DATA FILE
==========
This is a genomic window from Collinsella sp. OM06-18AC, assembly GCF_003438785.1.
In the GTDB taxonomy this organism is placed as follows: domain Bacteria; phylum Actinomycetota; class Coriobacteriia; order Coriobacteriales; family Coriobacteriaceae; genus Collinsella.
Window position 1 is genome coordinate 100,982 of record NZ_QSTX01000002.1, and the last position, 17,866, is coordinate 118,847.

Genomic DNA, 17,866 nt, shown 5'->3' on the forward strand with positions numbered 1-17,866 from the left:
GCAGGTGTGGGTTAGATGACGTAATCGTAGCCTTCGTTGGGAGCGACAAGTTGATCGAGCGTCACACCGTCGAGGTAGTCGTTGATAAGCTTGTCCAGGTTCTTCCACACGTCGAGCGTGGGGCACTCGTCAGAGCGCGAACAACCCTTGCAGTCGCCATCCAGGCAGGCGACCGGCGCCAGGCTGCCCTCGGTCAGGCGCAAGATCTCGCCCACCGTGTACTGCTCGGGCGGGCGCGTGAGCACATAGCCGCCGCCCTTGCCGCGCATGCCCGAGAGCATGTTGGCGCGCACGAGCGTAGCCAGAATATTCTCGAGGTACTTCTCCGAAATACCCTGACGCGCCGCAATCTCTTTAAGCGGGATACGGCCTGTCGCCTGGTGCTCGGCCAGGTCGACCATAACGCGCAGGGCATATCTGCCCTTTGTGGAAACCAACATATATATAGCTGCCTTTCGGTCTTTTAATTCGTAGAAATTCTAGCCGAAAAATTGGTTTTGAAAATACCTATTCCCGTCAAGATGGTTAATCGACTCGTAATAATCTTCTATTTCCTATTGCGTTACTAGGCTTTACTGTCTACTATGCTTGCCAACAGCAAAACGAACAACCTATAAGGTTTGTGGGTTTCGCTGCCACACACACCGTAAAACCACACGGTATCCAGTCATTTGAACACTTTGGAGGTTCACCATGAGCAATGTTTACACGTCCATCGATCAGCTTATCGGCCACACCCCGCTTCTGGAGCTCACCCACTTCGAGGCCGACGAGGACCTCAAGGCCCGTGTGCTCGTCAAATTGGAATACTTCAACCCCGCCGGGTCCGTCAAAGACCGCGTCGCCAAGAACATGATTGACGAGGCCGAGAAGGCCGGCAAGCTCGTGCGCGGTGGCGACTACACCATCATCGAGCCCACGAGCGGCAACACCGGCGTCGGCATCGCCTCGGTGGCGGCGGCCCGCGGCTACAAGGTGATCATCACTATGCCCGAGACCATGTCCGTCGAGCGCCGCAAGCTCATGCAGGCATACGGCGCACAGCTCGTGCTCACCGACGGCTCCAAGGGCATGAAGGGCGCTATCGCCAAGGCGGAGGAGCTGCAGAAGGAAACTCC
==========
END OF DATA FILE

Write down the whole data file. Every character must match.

This is a genomic window from Collinsella sp. OM06-18AC, assembly GCF_003438785.1.
In the GTDB taxonomy this organism is placed as follows: domain Bacteria; phylum Actinomycetota; class Coriobacteriia; order Coriobacteriales; family Coriobacteriaceae; genus Collinsella.
Window position 1 is genome coordinate 100,982 of record NZ_QSTX01000002.1, and the last position, 17,866, is coordinate 118,847.

Genomic DNA, 17,866 nt, shown 5'->3' on the forward strand with positions numbered 1-17,866 from the left:
GCAGGTGTGGGTTAGATGACGTAATCGTAGCCTTCGTTGGGAGCGACAAGTTGATCGAGCGTCACACCGTCGAGGTAGTCGTTGATAAGCTTGTCCAGGTTCTTCCACACGTCGAGCGTGGGGCACTCGTCAGAGCGCGAACAACCCTTGCAGTCGCCATCCAGGCAGGCGACCGGCGCCAGGCTGCCCTCGGTCAGGCGCAAGATCTCGCCCACCGTGTACTGCTCGGGCGGGCGCGTGAGCACATAGCCGCCGCCCTTGCCGCGCATGCCCGAGAGCATGTTGGCGCGCACGAGCGTAGCCAGAATATTCTCGAGGTACTTCTCCGAAATACCCTGACGCGCCGCAATCTCTTTAAGCGGGATACGGCCTGTCGCCTGGTGCTCGGCCAGGTCGACCATAACGCGCAGGGCATATCTGCCCTTTGTGGAAACCAACATATATATAGCTGCCTTTCGGTCTTTTAATTCGTAGAAATTCTAGCCGAAAAATTGGTTTTGAAAATACCTATTCCCGTCAAGATGGTTAATCGACTCGTAATAATCTTCTATTTCCTATTGCGTTACTAGGCTTTACTGTCTACTATGCTTGCCAACAGCAAAACGAACAACCTATAAGGTTTGTGGGTTTCGCTGCCACACACACCGTAAAACCACACGGTATCCAGTCATTTGAACACTTTGGAGGTTCACCATGAGCAATGTTTACACGTCCATCGATCAGCTTATCGGCCACACCCCGCTTCTGGAGCTCACCCACTTCGAGGCCGACGAGGACCTCAAGGCCCGTGTGCTCGTCAAATTGGAATACTTCAACCCCGCCGGGTCCGTCAAAGACCGCGTCGCCAAGAACATGATTGACGAGGCCGAGAAGGCCGGCAAGCTCGTGCGCGGTGGCGACTACACCATCATCGAGCCCACGAGCGGCAACACCGGCGTCGGCATCGCCTCGGTGGCGGCGGCCCGCGGCTACAAGGTGATCATCACTATGCCCGAGACCATGTCCGTCGAGCGCCGCAAGCTCATGCAGGCATACGGCGCACAGCTCGTGCTCACCGACGGCTCCAAGGGCATGAAGGGCGCTATCGCCAAGGCGGAGGAGCTGCAGAAGGAAACTCC